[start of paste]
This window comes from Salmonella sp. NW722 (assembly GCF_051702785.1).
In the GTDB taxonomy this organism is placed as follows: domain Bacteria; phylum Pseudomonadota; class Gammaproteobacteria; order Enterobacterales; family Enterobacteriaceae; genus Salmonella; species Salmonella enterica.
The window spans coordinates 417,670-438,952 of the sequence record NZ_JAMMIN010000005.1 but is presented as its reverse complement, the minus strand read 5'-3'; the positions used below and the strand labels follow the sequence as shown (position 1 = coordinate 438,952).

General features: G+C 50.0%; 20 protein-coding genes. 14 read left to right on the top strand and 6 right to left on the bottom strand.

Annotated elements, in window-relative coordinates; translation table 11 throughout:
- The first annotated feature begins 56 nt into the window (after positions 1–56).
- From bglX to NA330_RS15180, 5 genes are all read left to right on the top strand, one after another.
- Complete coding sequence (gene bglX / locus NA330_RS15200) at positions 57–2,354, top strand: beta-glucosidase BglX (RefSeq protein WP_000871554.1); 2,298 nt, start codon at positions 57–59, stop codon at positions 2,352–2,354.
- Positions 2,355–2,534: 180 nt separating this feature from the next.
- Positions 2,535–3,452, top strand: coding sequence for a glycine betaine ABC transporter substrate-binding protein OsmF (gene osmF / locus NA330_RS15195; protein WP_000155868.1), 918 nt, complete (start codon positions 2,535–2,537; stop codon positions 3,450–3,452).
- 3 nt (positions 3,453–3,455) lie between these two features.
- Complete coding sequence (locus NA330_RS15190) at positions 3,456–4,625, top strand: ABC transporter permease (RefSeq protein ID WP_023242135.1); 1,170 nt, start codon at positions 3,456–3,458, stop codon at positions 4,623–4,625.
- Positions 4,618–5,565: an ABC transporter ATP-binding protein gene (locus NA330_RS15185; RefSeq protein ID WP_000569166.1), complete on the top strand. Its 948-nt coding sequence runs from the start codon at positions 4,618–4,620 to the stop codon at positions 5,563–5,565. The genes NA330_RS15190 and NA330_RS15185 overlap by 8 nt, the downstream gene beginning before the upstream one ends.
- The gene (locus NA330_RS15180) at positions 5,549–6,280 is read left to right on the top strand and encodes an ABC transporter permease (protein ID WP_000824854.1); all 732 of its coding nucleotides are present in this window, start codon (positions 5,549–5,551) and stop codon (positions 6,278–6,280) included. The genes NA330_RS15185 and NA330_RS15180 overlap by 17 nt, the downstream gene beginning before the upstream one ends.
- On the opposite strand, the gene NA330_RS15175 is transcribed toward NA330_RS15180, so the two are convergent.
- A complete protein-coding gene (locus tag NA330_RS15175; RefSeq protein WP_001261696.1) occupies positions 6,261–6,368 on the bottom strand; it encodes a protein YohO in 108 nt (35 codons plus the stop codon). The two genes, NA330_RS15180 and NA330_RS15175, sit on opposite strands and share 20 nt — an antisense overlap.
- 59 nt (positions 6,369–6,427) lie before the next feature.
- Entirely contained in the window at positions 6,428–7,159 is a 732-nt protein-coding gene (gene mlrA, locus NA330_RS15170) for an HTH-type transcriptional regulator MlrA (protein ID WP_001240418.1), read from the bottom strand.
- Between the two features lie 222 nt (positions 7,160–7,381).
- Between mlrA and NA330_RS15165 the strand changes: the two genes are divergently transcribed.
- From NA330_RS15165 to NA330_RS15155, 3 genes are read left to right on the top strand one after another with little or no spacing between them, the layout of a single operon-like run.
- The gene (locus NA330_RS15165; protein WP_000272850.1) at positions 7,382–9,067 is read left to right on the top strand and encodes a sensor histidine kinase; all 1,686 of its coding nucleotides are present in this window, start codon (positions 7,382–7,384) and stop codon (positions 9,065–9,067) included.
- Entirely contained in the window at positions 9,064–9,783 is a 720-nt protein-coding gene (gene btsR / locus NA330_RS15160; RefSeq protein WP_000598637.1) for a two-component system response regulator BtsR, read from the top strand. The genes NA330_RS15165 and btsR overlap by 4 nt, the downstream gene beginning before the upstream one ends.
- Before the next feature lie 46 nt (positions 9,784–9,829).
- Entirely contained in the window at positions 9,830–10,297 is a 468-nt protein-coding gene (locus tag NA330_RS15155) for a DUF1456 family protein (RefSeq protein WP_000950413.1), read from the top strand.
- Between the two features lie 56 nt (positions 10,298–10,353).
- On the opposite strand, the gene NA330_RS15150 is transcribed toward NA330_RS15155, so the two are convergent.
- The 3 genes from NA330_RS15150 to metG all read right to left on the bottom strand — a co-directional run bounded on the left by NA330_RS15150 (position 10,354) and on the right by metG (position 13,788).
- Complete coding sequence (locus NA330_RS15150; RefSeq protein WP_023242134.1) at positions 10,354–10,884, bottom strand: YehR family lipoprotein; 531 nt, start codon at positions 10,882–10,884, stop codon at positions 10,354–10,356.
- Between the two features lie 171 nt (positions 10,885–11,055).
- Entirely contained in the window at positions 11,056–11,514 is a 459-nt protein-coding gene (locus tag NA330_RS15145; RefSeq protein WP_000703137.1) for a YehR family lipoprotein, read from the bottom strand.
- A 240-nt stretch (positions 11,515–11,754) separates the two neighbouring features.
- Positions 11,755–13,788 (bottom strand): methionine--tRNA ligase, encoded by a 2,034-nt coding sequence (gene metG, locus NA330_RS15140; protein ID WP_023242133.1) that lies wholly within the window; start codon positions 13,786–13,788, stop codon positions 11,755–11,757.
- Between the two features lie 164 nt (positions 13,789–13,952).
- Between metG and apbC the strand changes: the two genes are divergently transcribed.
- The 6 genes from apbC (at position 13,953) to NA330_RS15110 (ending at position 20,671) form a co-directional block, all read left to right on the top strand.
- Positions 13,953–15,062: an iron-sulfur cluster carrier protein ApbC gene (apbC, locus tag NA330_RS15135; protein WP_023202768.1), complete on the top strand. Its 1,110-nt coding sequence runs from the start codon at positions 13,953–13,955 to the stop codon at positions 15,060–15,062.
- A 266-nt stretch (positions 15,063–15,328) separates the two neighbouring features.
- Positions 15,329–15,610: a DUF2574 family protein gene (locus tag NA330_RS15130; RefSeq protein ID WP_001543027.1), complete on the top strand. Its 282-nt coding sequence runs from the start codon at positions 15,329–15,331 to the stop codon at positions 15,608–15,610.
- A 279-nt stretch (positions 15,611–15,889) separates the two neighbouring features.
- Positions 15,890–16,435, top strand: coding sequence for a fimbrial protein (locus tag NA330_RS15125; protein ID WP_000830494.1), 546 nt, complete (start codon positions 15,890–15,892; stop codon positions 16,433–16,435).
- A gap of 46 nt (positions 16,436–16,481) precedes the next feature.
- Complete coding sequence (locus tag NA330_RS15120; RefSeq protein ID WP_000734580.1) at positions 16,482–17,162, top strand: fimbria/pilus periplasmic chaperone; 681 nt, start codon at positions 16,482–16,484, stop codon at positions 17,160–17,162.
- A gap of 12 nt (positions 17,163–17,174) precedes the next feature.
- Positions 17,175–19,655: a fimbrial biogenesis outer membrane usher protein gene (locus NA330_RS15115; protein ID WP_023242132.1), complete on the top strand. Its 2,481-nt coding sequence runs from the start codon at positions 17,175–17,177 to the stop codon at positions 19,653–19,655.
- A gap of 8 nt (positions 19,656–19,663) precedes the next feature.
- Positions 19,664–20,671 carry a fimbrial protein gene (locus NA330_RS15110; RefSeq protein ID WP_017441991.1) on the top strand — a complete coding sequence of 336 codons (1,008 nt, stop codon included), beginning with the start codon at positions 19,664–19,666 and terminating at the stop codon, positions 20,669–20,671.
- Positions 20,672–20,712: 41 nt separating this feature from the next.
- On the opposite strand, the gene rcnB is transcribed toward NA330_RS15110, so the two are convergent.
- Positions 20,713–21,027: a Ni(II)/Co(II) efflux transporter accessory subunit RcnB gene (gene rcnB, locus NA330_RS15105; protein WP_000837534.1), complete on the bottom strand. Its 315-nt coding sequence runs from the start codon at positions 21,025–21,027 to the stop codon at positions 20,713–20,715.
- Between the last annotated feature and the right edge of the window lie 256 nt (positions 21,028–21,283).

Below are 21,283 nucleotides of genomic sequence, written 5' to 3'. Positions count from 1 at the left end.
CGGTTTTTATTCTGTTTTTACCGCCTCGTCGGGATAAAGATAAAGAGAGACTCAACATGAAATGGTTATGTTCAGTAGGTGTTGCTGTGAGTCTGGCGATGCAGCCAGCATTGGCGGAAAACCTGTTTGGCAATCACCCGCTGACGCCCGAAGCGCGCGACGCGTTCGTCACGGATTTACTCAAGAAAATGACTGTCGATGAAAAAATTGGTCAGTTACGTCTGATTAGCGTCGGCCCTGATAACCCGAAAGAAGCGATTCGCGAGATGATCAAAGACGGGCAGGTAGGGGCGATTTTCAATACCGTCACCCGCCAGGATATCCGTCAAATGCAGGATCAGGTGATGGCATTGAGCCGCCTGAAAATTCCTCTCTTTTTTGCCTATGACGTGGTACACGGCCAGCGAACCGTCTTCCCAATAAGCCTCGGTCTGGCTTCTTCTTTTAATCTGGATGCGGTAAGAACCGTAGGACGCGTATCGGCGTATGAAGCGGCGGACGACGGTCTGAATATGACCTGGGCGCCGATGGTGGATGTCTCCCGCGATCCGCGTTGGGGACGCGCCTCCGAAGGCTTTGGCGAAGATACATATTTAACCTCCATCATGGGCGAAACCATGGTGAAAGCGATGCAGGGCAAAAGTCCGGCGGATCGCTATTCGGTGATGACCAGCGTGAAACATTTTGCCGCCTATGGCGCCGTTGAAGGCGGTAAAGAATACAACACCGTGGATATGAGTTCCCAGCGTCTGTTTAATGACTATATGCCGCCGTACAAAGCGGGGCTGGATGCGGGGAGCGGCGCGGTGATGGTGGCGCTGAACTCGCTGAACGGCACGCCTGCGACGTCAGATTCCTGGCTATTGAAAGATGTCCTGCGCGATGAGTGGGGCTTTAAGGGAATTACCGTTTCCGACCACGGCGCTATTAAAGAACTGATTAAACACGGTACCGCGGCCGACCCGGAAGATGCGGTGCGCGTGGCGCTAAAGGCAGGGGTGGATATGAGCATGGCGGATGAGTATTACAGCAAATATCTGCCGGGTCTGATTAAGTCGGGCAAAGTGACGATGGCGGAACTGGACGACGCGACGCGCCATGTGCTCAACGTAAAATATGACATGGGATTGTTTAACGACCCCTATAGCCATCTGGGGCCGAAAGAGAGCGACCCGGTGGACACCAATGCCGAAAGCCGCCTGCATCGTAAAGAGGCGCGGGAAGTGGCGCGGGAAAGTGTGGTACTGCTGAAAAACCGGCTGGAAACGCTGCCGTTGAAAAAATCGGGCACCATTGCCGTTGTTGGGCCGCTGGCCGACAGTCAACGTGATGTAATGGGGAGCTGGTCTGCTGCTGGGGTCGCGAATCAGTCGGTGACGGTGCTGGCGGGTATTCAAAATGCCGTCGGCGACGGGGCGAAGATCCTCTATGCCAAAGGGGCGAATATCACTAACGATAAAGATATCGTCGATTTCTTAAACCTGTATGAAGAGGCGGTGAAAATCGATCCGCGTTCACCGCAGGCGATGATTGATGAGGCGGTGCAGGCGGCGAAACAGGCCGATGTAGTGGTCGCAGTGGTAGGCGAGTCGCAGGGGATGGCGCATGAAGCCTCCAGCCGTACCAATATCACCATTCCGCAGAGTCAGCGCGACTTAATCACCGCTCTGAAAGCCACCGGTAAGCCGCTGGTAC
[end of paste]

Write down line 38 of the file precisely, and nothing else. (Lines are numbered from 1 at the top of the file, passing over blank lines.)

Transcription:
- A 266-nt stretch (positions 15,063–15,328) separates the two neighbouring features.